Dear you,

I know I have been going back and forth between various topics lately. My pronouns, podcasts, my journey to health, etc. But my head is fueled with thoughts and idea and this post is no different. In addition to everything else, I’d like to talk today about something I am extremely interested in: Being whole, leading younger generations and how, for younger people, the boundaries between work, personal and public life don’t exist anymore.

Skrevet af Laurence Paquette, Director, Head of Digital Marketing and Channel Management, Vestas

But what do I mean? An easy example of what I mean can be AOC (the democrat congresswoman in the US) who published a tweet last year announcing how she made it to level Silver III in League of Legends (see here: https://www.pcgamesn.com/league-of-legends/josh-harder-aoc ).

AOC tweet on League of Legends

AOC’s tweet on League of Legends

But why this example and how does this all relate? Before the rise of social media, leaders, politicians, celebrities mentioned their hobbies (such as gaming) in magazine or television interviews. Their answers were polished and they didn’t have the possibility to stream, day by day, what they do. Now, people like AOC use Social Media to bring forward political debate, challenge other politicians and also casually share their gaming accomplishments. The boundaries between their work life, personal life and public life have been reduced to a minimum level never achieved before. This is the world our kids live in and as the younger generations join the workforce, they expect work to be part of their life, part of their playground and they expect to be able to be themselves at work, at home and all-around.

I live in Denmark and when I look at large Danish companies, I really don’t believe they are ready for the younger generations to enter the workforce and join their organisations. These organisations’ culture, executive management and HR department are not ready to cater to these younger employees. The organisations expect their employees to be polished, wear the part (mostly a suit), focus on performance, deliverables and not bring their personal life to the office. But the kids won’t fit in and this will be a problem for these large organisations. They need to be ready to lead and manage the next generation, a generation who will replace the suit with t-shirt and hoodies as they do in Silicon Valley, wear fancy sneakers instead of italian shoes and post on their Social Media work related content, hobby related content and political opinions. Are countries in Europe like Denmark and their large companies ready for managing such people. Are they ready to accept that their dress code has expired, that younger people want a voice and that they want to be managed by humans who can be emotional and personal just like them? Are large organisations ready to promote and train a new style of leaders who focus on people management in a new way, with inclusion, care and purpose. Are large Danish corporations ready for VPs wearing hoodies at customer meetings? Are the boards and their chairmans ready to discuss with younger generations hobbies, gaming habits and are they ready to stop making the sexist jokes. These companies are not ready for the change and worse, they don’t see it coming at all. They have not realized that young kids don’t strive on performance as older generations might have had to, they strive on purpose, belonging and they want a fulfilling life in and outside work.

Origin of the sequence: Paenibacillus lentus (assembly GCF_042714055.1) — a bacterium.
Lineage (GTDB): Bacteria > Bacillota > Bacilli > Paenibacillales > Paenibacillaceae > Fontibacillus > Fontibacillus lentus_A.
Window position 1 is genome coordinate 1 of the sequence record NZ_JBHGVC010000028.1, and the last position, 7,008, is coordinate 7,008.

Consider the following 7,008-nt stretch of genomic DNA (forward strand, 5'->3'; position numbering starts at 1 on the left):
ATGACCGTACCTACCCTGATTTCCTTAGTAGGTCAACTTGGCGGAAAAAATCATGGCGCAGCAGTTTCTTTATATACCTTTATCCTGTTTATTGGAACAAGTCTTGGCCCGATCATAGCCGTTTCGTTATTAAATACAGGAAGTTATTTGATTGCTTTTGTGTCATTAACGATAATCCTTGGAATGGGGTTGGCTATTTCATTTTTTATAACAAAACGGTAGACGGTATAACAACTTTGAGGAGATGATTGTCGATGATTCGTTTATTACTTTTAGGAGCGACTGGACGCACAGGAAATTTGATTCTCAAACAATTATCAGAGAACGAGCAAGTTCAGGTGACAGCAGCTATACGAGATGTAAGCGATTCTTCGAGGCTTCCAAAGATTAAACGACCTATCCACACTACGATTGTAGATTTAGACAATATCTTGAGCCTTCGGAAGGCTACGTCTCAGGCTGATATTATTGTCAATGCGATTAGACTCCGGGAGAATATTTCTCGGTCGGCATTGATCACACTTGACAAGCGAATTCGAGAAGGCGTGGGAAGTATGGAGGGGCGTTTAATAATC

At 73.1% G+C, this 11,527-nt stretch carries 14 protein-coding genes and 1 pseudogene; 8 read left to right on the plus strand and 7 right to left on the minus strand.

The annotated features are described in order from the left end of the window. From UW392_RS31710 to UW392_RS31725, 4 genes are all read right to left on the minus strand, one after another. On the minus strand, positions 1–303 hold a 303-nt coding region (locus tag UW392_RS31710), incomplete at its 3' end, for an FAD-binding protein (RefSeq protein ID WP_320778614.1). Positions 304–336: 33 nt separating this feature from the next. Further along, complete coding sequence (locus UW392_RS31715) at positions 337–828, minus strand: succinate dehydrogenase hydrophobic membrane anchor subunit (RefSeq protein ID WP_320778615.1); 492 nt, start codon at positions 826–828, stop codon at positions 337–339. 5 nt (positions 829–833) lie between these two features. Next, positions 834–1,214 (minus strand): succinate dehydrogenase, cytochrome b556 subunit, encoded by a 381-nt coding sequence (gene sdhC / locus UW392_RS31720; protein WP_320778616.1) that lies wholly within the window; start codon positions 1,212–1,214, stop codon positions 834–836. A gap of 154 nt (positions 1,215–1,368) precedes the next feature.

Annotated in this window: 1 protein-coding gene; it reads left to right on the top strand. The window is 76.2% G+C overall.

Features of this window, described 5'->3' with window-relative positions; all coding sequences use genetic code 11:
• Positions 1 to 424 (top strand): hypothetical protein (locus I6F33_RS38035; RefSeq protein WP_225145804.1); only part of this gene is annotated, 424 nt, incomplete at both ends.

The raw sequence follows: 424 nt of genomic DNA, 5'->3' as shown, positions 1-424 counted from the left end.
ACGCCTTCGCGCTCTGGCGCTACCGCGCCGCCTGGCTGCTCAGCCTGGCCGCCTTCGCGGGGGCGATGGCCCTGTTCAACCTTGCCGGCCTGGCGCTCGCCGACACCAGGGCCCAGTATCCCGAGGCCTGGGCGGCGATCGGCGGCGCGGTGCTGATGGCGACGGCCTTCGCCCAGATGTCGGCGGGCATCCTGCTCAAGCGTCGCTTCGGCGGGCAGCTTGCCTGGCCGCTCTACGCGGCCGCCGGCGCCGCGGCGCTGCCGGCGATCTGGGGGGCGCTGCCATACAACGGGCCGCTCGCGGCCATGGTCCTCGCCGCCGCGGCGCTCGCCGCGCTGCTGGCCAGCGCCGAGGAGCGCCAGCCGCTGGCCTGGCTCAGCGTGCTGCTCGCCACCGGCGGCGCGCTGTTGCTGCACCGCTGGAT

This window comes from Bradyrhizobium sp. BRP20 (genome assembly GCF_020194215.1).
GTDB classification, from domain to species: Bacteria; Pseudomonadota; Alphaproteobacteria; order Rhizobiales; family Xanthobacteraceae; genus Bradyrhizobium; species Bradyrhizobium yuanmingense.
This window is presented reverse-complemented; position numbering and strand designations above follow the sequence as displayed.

Soon, there will be other people than me, the most underdressed Director in the company I work for, coming to work wearing Star Wars t-shirts. Soon, we will need other leaders open to have all their employees follow them on Instagram and open to post stories about their children, their hobbies and their weekend adventures. Younger generation will expect their manager to be human and to share who they are with them, both online and offline. Are we ready for this? Are managers and organisations trained and prepared for leading generation Z? Are we teaching HR, leaders and managers how to be both personal and professional, how to engage and connect with employees that will seek such leadership style?

Being whole, being personal and professional is possible, but most managers I know are only professional and they will struggle with the new generation who wants to wear a self-knitted shirt at work and who expect their boss to share what book they are reading, what show they are watching and what game they are playing. How do we prepare the European and Danish large corporations for the next generation of our workforce?

Personally, I’d love to tackle that problem! It’s close to my heart as I am a firm believer of the personal-professional leadership style! I am the same me everywhere and my team appreciates it. I connect with my employees, I care about them and together we are striving towards a better future. But how do I help other managers, other leaders and other companies get ready for the next generation?

I’d love to hear your opinion on this matter.

Laurence

Kilde: THE LOGBOOK